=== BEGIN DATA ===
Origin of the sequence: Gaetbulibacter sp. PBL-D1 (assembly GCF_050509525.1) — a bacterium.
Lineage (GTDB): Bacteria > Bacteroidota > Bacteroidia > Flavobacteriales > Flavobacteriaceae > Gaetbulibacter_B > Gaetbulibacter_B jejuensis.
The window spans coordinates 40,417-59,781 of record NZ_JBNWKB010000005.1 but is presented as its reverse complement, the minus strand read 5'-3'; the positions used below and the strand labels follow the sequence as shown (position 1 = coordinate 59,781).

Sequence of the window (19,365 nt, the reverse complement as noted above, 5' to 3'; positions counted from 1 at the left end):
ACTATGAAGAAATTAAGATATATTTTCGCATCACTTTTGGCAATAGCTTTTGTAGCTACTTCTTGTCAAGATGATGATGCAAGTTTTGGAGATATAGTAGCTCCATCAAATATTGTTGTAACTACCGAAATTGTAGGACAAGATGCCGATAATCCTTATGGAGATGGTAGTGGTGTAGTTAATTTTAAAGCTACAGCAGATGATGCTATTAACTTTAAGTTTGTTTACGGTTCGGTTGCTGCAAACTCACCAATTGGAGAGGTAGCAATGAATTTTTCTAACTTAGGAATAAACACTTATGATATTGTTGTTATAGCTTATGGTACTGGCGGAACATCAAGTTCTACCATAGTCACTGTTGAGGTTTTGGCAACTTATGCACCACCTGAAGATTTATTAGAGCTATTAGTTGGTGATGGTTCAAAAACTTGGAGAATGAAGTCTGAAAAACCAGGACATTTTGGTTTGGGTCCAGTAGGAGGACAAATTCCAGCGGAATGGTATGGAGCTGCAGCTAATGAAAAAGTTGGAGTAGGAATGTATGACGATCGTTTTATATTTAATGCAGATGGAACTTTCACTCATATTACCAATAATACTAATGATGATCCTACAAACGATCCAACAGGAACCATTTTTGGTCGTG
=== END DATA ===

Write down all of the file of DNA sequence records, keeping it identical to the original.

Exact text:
Origin of the sequence: Gaetbulibacter sp. PBL-D1 (assembly GCF_050509525.1) — a bacterium.
Lineage (GTDB): Bacteria > Bacteroidota > Bacteroidia > Flavobacteriales > Flavobacteriaceae > Gaetbulibacter_B > Gaetbulibacter_B jejuensis.
The window spans coordinates 40,417-59,781 of record NZ_JBNWKB010000005.1 but is presented as its reverse complement, the minus strand read 5'-3'; the positions used below and the strand labels follow the sequence as shown (position 1 = coordinate 59,781).

Sequence of the window (19,365 nt, the reverse complement as noted above, 5' to 3'; positions counted from 1 at the left end):
ACTATGAAGAAATTAAGATATATTTTCGCATCACTTTTGGCAATAGCTTTTGTAGCTACTTCTTGTCAAGATGATGATGCAAGTTTTGGAGATATAGTAGCTCCATCAAATATTGTTGTAACTACCGAAATTGTAGGACAAGATGCCGATAATCCTTATGGAGATGGTAGTGGTGTAGTTAATTTTAAAGCTACAGCAGATGATGCTATTAACTTTAAGTTTGTTTACGGTTCGGTTGCTGCAAACTCACCAATTGGAGAGGTAGCAATGAATTTTTCTAACTTAGGAATAAACACTTATGATATTGTTGTTATAGCTTATGGTACTGGCGGAACATCAAGTTCTACCATAGTCACTGTTGAGGTTTTGGCAACTTATGCACCACCTGAAGATTTATTAGAGCTATTAGTTGGTGATGGTTCAAAAACTTGGAGAATGAAGTCTGAAAAACCAGGACATTTTGGTTTGGGTCCAGTAGGAGGACAAATTCCAGCGGAATGGTATGGAGCTGCAGCTAATGAAAAAGTTGGAGTAGGAATGTATGACGATCGTTTTATATTTAATGCAGATGGAACTTTCACTCATATTACCAATAATACTAATGATGATCCTACAAACGATCCAACAGGAACCATTTTTGGTCGTG